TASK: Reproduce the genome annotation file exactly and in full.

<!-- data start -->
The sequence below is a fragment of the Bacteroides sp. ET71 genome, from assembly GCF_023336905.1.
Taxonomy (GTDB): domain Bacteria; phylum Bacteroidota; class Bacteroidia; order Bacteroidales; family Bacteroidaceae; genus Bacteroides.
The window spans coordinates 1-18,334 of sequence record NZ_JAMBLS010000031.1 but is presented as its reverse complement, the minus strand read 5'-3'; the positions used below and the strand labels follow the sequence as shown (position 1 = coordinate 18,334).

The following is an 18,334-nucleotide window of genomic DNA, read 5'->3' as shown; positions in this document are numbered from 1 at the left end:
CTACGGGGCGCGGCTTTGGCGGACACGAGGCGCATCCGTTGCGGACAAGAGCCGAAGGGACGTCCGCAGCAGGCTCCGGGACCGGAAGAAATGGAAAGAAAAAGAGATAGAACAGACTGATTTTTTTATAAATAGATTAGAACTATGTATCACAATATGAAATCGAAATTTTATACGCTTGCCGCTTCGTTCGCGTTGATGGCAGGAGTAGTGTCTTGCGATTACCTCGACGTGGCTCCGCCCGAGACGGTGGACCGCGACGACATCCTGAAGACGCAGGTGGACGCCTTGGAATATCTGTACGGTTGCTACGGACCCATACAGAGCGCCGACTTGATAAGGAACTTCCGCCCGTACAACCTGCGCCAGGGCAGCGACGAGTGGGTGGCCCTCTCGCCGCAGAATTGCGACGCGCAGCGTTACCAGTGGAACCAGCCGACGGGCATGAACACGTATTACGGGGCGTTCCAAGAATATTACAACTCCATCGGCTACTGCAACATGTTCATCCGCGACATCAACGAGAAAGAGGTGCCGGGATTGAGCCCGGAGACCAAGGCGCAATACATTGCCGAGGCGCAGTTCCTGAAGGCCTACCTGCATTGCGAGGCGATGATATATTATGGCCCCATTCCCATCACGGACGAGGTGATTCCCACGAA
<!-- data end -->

The sequence below is a fragment of the Bacteroides sp. ET71 genome, from assembly GCF_023336905.1.
Taxonomy (GTDB): domain Bacteria; phylum Bacteroidota; class Bacteroidia; order Bacteroidales; family Bacteroidaceae; genus Bacteroides.
The window spans coordinates 1-18,334 of sequence record NZ_JAMBLS010000031.1 but is presented as its reverse complement, the minus strand read 5'-3'; the positions used below and the strand labels follow the sequence as shown (position 1 = coordinate 18,334).

The following is an 18,334-nucleotide window of genomic DNA, read 5'->3' as shown; positions in this document are numbered from 1 at the left end:
CTACGGGGCGCGGCTTTGGCGGACACGAGGCGCATCCGTTGCGGACAAGAGCCGAAGGGACGTCCGCAGCAGGCTCCGGGACCGGAAGAAATGGAAAGAAAAAGAGATAGAACAGACTGATTTTTTTATAAATAGATTAGAACTATGTATCACAATATGAAATCGAAATTTTATACGCTTGCCGCTTCGTTCGCGTTGATGGCAGGAGTAGTGTCTTGCGATTACCTCGACGTGGCTCCGCCCGAGACGGTGGACCGCGACGACATCCTGAAGACGCAGGTGGACGCCTTGGAATATCTGTACGGTTGCTACGGACCCATACAGAGCGCCGACTTGATAAGGAACTTCCGCCCGTACAACCTGCGCCAGGGCAGCGACGAGTGGGTGGCCCTCTCGCCGCAGAATTGCGACGCGCAGCGTTACCAGTGGAACCAGCCGACGGGCATGAACACGTATTACGGGGCGTTCCAAGAATATTACAACTCCATCGGCTACTGCAACATGTTCATCCGCGACATCAACGAGAAAGAGGTGCCGGGATTGAGCCCGGAGACCAAGGCGCAATACATTGCCGAGGCGCAGTTCCTGAAGGCCTACCTGCATTGCGAGGCGATGATATATTATGGCCCCATTCCCATCACGGACGAGGTGATTCCCACGAA